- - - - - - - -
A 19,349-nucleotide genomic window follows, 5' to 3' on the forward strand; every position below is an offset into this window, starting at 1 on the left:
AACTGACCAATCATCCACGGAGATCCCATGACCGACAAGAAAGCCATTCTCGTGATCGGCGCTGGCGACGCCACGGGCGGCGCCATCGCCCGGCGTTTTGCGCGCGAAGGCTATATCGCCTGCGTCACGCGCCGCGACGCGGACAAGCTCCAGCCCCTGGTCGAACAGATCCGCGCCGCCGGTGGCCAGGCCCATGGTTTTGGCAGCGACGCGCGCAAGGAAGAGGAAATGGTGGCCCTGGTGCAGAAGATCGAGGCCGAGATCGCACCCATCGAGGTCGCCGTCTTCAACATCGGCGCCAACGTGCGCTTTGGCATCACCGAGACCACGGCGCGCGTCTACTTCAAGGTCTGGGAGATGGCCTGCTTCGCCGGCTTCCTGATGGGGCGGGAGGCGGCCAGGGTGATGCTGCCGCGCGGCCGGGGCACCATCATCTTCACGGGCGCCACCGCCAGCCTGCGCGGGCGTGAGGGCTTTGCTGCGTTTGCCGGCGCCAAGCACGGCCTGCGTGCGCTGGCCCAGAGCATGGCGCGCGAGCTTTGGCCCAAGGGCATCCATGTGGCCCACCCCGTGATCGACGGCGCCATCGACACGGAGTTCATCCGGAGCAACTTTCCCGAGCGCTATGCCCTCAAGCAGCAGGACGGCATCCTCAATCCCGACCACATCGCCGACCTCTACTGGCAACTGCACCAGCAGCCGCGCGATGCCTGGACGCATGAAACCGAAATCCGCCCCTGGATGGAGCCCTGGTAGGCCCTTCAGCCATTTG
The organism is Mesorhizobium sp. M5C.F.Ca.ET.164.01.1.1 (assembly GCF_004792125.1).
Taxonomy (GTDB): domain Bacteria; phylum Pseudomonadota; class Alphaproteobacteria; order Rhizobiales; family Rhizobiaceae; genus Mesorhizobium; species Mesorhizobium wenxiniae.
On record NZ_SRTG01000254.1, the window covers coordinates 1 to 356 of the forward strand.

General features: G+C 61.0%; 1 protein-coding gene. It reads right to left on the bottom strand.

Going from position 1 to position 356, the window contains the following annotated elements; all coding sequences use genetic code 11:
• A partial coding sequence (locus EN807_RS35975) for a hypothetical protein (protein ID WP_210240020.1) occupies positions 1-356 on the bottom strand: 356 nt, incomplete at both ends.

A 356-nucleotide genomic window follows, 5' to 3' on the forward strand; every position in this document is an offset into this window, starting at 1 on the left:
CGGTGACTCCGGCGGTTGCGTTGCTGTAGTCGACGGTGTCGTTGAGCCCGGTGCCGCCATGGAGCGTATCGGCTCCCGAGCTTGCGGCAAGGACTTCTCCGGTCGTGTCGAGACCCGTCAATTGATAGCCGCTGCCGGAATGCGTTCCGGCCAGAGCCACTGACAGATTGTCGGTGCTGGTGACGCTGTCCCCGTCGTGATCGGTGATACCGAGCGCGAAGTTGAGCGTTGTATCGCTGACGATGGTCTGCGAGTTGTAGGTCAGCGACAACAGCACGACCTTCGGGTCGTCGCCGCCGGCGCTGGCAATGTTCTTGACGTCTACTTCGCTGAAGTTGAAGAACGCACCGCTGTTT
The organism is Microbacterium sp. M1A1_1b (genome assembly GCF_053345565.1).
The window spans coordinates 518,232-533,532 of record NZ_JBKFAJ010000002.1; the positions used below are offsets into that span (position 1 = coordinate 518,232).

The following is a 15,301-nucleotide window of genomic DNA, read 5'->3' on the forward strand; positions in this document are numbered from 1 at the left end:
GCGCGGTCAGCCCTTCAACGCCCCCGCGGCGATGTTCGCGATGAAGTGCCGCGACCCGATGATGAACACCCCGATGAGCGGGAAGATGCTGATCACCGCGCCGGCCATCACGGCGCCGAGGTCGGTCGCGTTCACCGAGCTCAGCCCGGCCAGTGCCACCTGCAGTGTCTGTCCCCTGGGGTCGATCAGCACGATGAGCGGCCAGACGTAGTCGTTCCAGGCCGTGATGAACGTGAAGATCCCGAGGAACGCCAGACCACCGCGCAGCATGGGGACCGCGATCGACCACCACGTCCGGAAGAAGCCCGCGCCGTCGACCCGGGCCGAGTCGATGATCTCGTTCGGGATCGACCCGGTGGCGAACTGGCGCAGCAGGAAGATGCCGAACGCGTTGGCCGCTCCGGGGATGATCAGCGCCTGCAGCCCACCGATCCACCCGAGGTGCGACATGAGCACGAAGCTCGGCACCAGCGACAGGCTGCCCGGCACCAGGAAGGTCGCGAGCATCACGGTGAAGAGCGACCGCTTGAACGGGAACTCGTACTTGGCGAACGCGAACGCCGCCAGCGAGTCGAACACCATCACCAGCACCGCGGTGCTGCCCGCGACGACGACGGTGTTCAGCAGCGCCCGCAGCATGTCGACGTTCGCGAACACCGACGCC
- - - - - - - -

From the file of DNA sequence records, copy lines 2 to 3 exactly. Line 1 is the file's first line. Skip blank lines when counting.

AACTGACCAATCATCCACGGAGATCCCATGACCGACAAGAAAGCCATTCTCGTGATCGGCGCTGGCGACGCCACGGGCGGCGCCATCGCCCGGCGTTTTGCGCGCGAAGGCTATATCGCCTGCGTCACGCGCCGCGACGCGGACAAGCTCCAGCCCCTGGTCGAACAGATCCGCGCCGCCGGTGGCCAGGCCCATGGTTTTGGCAGCGACGCGCGCAAGGAAGAGGAAATGGTGGCCCTGGTGCAGAAGATCGAGGCCGAGATCGCACCCATCGAGGTCGCCGTCTTCAACATCGGCGCCAACGTGCGCTTTGGCATCACCGAGACCACGGCGCGCGTCTACTTCAAGGTCTGGGAGATGGCCTGCTTCGCCGGCTTCCTGATGGGGCGGGAGGCGGCCAGGGTGATGCTGCCGCGCGGCCGGGGCACCATCATCTTCACGGGCGCCACCGCCAGCCTGCGCGGGCGTGAGGGCTTTGCTGCGTTTGCCGGCGCCAAGCACGGCCTGCGTGCGCTGGCCCAGAGCATGGCGCGCGAGCTTTGGCCCAAGGGCATCCATGTGGCCCACCCCGTGATCGACGGCGCCATCGACACGGAGTTCATCCGGAGCAACTTTCCCGAGCGCTATGCCCTCAAGCAGCAGGACGGCATCCTCAATCCCGACCACATCGCCGACCTCTACTGGCAACTGCACCAGCAGCCGCGCGATGCCTGGACGCATGAAACCGAAATCCGCCCCTGGATGGAGCCCTGGTAGGCCCTTCAGCCATTTG
The organism is Mesorhizobium sp. M5C.F.Ca.ET.164.01.1.1 (assembly GCF_004792125.1).